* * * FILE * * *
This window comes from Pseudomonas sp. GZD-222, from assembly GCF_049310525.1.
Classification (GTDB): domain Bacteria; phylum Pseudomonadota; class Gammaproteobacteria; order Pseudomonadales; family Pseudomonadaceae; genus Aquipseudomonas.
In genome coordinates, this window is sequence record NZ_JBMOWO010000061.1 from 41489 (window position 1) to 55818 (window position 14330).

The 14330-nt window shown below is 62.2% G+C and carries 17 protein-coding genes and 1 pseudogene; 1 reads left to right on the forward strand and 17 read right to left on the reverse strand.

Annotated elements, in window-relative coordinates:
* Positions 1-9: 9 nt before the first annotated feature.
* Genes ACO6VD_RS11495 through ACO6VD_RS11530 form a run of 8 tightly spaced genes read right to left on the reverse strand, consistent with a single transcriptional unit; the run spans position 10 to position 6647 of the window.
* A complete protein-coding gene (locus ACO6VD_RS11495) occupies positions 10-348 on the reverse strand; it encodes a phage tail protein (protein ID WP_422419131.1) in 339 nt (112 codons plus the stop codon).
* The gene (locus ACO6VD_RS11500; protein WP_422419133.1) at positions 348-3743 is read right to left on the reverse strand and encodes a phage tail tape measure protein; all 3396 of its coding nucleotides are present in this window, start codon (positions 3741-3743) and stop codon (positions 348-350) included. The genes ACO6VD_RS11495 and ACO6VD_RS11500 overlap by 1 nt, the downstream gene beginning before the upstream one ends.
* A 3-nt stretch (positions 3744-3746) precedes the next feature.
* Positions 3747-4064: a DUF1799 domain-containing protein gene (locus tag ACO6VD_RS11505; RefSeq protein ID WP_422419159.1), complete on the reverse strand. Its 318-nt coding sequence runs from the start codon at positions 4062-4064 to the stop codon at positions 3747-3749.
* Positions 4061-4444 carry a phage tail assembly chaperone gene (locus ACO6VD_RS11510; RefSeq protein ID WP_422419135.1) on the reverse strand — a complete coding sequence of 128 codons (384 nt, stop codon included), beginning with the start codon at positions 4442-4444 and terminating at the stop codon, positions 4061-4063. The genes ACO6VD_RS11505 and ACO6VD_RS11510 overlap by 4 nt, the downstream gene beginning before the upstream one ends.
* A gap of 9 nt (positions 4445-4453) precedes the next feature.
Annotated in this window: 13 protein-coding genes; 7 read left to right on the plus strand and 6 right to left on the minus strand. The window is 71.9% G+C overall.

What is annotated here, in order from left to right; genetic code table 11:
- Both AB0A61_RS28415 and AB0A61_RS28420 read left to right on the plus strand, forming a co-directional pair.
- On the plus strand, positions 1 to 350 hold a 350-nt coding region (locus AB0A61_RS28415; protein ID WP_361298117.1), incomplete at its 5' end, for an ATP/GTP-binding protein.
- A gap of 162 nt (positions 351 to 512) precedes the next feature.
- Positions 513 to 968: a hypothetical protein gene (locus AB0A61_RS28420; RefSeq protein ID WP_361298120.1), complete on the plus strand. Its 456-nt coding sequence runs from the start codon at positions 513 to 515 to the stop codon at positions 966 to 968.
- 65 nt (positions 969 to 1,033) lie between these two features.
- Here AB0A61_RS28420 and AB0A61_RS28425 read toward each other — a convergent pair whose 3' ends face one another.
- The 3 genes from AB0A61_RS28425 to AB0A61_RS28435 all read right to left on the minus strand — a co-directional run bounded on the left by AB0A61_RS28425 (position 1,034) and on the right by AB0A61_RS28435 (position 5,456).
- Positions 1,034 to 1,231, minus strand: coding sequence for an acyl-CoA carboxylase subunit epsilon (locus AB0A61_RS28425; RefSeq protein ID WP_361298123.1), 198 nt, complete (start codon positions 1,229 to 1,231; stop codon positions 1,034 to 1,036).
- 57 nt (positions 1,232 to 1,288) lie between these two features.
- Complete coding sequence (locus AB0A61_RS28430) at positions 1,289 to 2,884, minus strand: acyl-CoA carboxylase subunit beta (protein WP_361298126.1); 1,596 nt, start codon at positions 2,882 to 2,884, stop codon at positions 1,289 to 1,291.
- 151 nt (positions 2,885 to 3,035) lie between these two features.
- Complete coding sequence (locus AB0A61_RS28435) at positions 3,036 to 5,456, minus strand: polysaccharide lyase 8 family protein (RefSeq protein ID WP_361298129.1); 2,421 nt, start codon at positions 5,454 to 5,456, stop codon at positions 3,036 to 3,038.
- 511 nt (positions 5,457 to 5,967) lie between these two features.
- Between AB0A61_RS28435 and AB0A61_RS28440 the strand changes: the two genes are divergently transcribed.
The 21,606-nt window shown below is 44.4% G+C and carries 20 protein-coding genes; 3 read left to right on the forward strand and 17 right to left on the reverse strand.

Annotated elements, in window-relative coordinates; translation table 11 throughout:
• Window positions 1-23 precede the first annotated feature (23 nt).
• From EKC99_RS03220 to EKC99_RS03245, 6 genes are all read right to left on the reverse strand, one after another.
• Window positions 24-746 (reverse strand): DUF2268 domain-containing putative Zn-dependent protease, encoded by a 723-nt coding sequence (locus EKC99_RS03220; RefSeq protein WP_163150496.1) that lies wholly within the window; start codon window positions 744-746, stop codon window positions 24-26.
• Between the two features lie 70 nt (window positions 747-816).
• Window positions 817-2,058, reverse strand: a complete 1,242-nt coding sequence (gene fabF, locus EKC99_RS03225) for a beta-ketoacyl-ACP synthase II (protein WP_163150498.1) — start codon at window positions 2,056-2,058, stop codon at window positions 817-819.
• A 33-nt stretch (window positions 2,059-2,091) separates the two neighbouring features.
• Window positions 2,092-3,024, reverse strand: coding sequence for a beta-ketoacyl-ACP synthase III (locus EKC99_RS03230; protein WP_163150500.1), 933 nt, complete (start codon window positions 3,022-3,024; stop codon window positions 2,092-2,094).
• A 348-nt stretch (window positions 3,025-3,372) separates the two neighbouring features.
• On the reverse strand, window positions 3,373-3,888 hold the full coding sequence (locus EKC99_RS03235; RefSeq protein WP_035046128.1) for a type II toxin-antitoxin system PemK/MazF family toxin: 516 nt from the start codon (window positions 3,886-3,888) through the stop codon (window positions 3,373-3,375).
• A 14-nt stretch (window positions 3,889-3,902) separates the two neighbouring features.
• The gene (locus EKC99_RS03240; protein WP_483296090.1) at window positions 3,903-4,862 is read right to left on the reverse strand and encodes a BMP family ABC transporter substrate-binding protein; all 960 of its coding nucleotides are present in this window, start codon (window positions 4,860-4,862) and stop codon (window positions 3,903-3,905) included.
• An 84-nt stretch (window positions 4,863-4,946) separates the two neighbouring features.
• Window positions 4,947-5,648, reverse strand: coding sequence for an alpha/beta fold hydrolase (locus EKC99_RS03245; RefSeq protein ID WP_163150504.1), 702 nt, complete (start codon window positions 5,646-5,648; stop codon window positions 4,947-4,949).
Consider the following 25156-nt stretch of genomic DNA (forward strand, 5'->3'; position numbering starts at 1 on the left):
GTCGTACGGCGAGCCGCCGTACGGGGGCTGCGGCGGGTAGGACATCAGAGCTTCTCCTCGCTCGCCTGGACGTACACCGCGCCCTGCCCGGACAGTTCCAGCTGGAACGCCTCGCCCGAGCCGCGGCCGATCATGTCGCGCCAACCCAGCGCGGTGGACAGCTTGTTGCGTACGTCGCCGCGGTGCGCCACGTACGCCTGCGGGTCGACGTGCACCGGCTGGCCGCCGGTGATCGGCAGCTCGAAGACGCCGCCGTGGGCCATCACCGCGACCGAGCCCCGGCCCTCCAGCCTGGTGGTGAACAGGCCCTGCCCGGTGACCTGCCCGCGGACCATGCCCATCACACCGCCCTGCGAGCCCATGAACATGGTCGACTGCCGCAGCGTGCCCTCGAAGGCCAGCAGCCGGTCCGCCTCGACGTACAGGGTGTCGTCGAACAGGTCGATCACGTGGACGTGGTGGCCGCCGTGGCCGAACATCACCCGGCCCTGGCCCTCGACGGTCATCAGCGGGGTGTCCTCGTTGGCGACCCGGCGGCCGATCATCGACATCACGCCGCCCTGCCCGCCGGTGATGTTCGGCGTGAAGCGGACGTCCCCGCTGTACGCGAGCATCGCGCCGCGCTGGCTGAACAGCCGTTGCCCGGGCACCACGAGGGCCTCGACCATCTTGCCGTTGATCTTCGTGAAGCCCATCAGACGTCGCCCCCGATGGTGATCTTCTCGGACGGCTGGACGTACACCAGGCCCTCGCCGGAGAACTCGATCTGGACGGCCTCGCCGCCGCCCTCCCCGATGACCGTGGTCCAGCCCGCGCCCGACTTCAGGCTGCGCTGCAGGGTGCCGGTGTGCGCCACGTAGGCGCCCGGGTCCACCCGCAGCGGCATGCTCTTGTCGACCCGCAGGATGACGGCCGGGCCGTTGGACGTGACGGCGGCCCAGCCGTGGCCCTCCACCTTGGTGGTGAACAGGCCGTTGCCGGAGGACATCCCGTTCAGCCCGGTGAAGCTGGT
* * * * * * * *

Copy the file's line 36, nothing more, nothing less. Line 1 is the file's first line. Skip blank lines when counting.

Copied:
• Window positions 817-2,058, reverse strand: a complete 1,242-nt coding sequence (gene fabF, locus EKC99_RS03225) for a beta-ketoacyl-ACP synthase II (protein WP_163150498.1) — start codon at window positions 2,056-2,058, stop codon at window positions 817-819.